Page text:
Living on Earth’s Maggie Villiger reports on a novel survival technique for a caterpillar -- producing its own insecticide.
CURWOOD: Just ahead, some folks love them and others hate them. A California town battles over exotic eucalyptus trees. First, this Animal Note from Maggie Villiger.
VILLIGER: The European cabbage butterfly is considered a pest here in North America where it likes to feast on vegetables like cauliflower, Brussels sprouts, and of course, cabbage. Scientists wondered what allows this species to gain such a strong foothold wherever it goes. The bugs secret turns out to be a chemical defense system it produces in its larval stage. Rows of hairs run along the length of these caterpillars bodies. The tips of these hairs secrete a clear, oily fluid that collects in drops. In laboratory experiments, researchers watched as ants interacted with the cabbage butterfly caterpillars. As soon as an ant touched the caterpillars glistening hairs, it would back off and start frantically cleaning whichever body part had even brushed against the larva.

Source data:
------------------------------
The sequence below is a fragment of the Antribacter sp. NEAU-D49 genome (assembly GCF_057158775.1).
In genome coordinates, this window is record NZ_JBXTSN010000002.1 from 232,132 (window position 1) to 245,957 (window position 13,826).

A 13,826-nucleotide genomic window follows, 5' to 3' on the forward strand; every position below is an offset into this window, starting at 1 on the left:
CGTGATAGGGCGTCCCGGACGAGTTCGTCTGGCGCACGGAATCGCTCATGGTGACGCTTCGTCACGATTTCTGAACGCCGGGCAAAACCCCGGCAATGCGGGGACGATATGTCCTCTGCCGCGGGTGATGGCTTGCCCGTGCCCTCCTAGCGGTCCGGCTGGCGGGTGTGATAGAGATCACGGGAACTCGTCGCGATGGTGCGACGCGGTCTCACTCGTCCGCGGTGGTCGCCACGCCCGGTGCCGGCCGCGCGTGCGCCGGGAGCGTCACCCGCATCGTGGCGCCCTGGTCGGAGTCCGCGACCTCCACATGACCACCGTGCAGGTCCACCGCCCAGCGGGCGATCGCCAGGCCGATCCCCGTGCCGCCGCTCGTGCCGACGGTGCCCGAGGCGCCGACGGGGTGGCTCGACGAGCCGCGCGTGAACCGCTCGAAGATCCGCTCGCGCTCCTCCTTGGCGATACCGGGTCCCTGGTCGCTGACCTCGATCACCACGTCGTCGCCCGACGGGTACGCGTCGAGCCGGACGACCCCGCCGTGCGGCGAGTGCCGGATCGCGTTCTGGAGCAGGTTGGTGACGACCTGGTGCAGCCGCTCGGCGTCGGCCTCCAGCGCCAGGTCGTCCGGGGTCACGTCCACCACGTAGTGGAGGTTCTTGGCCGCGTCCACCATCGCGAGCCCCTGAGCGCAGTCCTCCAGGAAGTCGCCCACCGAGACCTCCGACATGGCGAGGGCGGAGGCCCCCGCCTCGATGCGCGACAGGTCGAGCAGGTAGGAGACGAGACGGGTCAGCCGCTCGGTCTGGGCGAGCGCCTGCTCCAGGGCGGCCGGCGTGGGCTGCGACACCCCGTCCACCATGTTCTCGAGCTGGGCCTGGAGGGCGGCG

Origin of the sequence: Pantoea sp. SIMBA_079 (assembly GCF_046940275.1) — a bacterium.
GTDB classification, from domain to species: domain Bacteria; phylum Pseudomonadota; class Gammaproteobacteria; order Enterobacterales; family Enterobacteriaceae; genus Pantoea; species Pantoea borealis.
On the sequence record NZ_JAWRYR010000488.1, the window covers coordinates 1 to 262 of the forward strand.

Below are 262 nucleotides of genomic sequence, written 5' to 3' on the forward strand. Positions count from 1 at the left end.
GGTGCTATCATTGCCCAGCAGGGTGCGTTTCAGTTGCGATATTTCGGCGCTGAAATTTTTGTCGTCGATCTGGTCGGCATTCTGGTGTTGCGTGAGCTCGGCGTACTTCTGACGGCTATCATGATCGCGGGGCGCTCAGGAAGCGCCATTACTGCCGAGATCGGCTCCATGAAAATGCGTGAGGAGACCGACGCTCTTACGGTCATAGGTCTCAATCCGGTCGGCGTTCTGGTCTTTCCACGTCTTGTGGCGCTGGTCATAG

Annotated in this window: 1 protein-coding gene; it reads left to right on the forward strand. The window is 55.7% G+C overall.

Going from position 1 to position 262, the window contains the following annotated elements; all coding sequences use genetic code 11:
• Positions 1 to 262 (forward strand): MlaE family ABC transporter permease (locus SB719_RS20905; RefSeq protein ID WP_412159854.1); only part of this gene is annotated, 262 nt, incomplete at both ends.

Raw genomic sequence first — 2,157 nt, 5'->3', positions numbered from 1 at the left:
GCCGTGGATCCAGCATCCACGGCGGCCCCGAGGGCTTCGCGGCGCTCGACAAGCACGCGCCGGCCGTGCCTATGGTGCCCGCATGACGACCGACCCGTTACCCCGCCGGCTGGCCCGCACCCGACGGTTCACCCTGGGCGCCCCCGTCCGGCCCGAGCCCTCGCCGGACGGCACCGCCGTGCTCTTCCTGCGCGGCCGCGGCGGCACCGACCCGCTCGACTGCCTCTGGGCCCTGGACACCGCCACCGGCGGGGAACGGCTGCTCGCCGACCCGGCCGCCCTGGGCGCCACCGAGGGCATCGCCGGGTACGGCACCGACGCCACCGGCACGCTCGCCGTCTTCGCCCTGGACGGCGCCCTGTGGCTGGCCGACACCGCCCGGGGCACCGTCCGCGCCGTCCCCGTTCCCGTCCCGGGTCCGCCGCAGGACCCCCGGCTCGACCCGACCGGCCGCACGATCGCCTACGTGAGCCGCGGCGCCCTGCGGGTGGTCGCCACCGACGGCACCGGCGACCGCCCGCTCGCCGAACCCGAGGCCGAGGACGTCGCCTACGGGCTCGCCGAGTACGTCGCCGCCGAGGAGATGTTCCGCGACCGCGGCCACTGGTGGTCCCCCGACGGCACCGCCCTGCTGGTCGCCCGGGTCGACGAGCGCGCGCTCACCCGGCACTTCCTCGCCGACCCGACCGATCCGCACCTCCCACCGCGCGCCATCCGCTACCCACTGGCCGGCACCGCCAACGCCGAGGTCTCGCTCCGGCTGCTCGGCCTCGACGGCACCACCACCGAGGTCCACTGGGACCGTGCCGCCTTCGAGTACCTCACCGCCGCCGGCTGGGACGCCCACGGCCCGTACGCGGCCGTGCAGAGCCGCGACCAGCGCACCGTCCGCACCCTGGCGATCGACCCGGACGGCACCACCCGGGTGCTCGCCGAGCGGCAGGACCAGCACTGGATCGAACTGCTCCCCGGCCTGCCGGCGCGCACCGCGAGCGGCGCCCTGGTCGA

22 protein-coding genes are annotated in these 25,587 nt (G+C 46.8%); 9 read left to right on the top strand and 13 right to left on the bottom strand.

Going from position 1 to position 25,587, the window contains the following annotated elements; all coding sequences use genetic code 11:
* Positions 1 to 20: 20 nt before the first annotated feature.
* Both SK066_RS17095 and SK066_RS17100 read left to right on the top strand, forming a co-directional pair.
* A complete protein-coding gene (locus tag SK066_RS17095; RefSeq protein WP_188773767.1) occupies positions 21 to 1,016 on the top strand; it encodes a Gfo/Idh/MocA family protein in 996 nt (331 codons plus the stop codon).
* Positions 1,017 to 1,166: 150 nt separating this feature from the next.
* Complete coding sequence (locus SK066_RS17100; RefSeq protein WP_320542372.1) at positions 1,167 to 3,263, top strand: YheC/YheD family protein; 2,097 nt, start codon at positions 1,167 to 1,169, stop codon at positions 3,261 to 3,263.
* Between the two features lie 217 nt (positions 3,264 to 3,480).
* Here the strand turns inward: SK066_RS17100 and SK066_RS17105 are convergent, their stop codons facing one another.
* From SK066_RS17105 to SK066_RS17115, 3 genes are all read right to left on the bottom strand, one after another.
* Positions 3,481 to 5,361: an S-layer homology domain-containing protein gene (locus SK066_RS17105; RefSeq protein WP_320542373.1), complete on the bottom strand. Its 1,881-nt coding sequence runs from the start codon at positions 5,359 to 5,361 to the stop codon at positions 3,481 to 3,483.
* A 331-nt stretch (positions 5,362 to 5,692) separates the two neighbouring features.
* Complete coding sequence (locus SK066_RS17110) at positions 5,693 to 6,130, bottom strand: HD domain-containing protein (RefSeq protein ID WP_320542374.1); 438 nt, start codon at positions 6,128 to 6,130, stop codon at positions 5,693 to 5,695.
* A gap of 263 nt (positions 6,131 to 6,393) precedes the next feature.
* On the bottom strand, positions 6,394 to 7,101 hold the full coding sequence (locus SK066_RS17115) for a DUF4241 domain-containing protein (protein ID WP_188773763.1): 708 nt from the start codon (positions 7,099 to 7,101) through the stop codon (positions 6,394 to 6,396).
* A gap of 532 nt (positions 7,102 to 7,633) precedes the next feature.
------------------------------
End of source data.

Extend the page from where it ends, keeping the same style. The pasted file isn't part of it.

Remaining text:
Caterpillars of the European cabbage butterfly, Peris rapae, (top image) are beset with glandular hairs, bearing droplets of a clear, oily secretion at their tips (image 2A). The tip of each hair is elaborately sculpted (images 2B & C), perhaps allowing the secretion to be held in place as the droplets build up. Ants keep their distance from the caterpillars, and spend a significant amount of time cleansing themselves after making contact with the caterpillar and its offensive secretions (images 2D, E & F).
For good measure, the ant would also clean the body part it had used to clean the initial point of contact. When the scientists isolated the irritating secretion they found a new group of chemicals they named mayolenes. These chemicals derive from a family of compounds that plants use to repel insect attacks. It looks like the European cabbage butterfly is such a successful invader thanks to its own shield of insect repellant. Thats this weeks Animal Note. Im Maggie Villiger.
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CURWOOD: And youre listening to Living on Earth.
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